People with chronic pain let down by law changes
Australians dealing with chronic pain - including a 15 year old - have taken their own lives rather than live in pain after the botched introduction of restrictions to opioid medications.
From June 1 the government reduced the pack sizes of opioid medications to just ten tablets, banned repeat prescriptions and encouraged doctors to wean their patients off the drugs to reduce hospitalisations and deaths caused by the addictive drugs.
But patients and doctors say the inept roll out has caused untold misery with people left in pain and without support.
Patients and doctors say they got little warning, there was no advertising campaign or helpline and many people with chronic pain were given no alternative to help them cope.
More than 50,000 patients who had been using the medications for more than a year had to be referred to a pain specialist or alternative prescriber for clinical review.
Waiting lists for appointments with specialist pain clinics are over 12 months long and some patients were rapidly forced off the drugs, a practice that poses risks including more severe pain and neuropsychological effects.
"We had numerous people telling us about people they know that have suicided or intend to," Pain Australia CEO Carol Bennett.
This included a 15 year old in a border town who took their own life because the doctor couldn't prescribe due to the lockdown, she said.
The relative of one patient posted on Pain Australia's Facebook site: "My dad killed himself. Living with pain with no prospect of relief was cited in his suicide note".
More than 92 per cent of the 600 people who responded to a Pain Australia survey on the June 1 changes said the reforms had a negative impact on their lives.
Royal Australian College of General Practitioners spokeswoman Dr Hester Williams said many doctors feared they would lose their medical registration if they kept prescribing the drugs.
Patients face increased out of pocket health expenses and are missing time from work now they have to see doctor once a month since repeat prescriptions were banned.
The survey found chronic pain patients also felt stigmatised and were upset they were being treated as if they were drug addicts.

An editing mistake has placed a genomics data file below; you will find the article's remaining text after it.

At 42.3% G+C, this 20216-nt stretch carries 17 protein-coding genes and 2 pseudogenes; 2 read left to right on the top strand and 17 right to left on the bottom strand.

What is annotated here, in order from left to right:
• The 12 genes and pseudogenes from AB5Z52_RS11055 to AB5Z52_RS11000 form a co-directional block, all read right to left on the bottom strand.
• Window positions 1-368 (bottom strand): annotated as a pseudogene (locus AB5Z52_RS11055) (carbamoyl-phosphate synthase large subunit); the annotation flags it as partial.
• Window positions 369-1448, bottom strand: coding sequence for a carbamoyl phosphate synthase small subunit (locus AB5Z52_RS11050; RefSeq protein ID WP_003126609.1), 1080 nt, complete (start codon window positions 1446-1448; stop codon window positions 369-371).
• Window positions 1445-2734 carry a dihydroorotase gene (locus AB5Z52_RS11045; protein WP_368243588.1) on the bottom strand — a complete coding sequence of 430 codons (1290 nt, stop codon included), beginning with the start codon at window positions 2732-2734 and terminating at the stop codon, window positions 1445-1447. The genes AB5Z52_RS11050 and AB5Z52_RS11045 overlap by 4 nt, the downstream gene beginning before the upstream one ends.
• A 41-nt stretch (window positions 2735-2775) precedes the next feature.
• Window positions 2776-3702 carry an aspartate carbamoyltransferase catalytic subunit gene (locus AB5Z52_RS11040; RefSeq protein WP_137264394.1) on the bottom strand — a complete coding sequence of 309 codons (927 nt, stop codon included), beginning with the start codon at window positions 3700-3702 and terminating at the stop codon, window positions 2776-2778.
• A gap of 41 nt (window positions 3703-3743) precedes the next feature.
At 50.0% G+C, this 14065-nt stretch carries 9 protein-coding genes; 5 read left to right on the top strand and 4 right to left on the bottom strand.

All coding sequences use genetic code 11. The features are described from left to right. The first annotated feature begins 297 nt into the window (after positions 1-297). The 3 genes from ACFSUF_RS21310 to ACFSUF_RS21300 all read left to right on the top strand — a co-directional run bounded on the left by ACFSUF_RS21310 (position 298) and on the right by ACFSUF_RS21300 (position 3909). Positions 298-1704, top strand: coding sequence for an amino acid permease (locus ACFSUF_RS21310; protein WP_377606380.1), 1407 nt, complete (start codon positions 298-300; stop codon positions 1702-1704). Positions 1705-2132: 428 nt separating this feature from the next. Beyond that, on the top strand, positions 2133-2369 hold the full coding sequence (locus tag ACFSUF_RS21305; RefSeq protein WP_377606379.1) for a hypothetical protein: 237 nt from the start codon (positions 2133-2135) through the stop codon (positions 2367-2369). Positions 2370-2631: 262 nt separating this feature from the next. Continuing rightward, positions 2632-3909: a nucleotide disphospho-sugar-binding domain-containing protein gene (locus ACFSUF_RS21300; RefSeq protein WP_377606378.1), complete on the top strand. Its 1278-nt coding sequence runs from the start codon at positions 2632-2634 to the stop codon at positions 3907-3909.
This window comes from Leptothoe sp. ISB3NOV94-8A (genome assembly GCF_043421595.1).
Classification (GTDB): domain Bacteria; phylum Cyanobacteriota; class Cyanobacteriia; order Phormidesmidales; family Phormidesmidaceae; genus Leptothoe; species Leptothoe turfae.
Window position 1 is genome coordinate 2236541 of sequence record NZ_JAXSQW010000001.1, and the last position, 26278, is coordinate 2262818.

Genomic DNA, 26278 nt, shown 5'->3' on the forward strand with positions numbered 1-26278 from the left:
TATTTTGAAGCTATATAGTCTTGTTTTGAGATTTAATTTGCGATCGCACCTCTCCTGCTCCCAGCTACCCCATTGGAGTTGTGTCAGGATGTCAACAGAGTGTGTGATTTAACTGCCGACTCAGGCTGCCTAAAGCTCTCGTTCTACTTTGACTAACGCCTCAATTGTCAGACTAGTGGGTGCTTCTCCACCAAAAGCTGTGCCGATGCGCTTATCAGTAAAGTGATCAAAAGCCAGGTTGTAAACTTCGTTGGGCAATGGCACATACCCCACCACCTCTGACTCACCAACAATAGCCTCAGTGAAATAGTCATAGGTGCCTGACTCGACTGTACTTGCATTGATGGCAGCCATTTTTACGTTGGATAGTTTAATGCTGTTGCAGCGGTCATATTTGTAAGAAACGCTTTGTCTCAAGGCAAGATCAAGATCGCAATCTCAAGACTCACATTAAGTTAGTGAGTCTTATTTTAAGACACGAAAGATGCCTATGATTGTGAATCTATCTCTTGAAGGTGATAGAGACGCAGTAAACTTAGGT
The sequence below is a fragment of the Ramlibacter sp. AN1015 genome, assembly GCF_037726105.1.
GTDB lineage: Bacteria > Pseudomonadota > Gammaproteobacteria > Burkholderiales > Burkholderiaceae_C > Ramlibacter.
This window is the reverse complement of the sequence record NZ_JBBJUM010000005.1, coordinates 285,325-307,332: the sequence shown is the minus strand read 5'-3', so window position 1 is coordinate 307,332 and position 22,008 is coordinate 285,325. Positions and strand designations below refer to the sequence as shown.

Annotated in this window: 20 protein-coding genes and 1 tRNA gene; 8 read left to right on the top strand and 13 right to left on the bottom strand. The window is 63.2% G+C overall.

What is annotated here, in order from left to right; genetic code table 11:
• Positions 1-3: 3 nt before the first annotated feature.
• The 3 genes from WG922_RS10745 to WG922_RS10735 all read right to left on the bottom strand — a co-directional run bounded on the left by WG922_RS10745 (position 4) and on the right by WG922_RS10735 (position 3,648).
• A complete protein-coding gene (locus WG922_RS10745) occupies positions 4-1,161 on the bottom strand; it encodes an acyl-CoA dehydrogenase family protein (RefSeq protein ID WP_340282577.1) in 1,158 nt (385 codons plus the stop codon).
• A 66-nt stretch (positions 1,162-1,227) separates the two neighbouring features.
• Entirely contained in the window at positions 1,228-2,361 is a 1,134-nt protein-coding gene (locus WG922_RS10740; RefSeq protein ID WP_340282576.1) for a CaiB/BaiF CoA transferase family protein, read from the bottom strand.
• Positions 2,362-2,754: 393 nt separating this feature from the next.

Pain Australia is calling on the government to set up a helpline, introduce an educational campaign and implement the National Strategic Action Plan for Pain Management.
Ms Bennett last year helped lead a campaign to reduce opioid use in Australia and said while the intent of the new policy changes was good it had been badly implemented.
"It's assumed that people using these medications are just addicted to them that they're not useful that they shouldn't be taking them. But if you talk to any pain specialist you know for some people these are going to be the only medication that is going to enable them to function properly,"' she said.
It's the second time the federal Department of Health has botched opioid policy.
Twelve months ago the Chief Medical Officer Brendan Murphy had to apologise to doctors treating terminally ill cancer patients after he accused them in a letter of overprescribing the drugs.
In fear of losing their medical registration doctors stopped giving the drugs to terminally ill patients who had to die in pain.
A spokesman for the Department of Health said it has consulted with peak medical groups about the changes and advised those in pain to go to the Pain Australia website for help.
"In recognition of the debilitating effects suboptimal pain relief has on mental health, the Australian Government has made a virtual clinic, MindSpot, available," the department said.
This service provides an internet-delivered pain management program and helps people find local services.
"It is the responsibility of the prescribing doctor to determine whether it is clinically appropriate to supply their patient with a prescription for opioids," the spokesman said.
Canberra mum Janine Monty has dense bones and suffers intense pain from Rheumatoid arthritis and she's tried cortisone shots, radiofrequency ablation therapy, exercise physiology, hydrotherapy, gym classes and had a spinal fusion but she still needs opioids.
After her opioid dose was cut to 15 mg she could no longer go to the gym or sleep at night.
"I've been stable on my opioids I've never abused them, they improve my quality of life they allow me to exercise, I run a part time business," she said.
If you need help or support please call Lifeline on 13 11 14.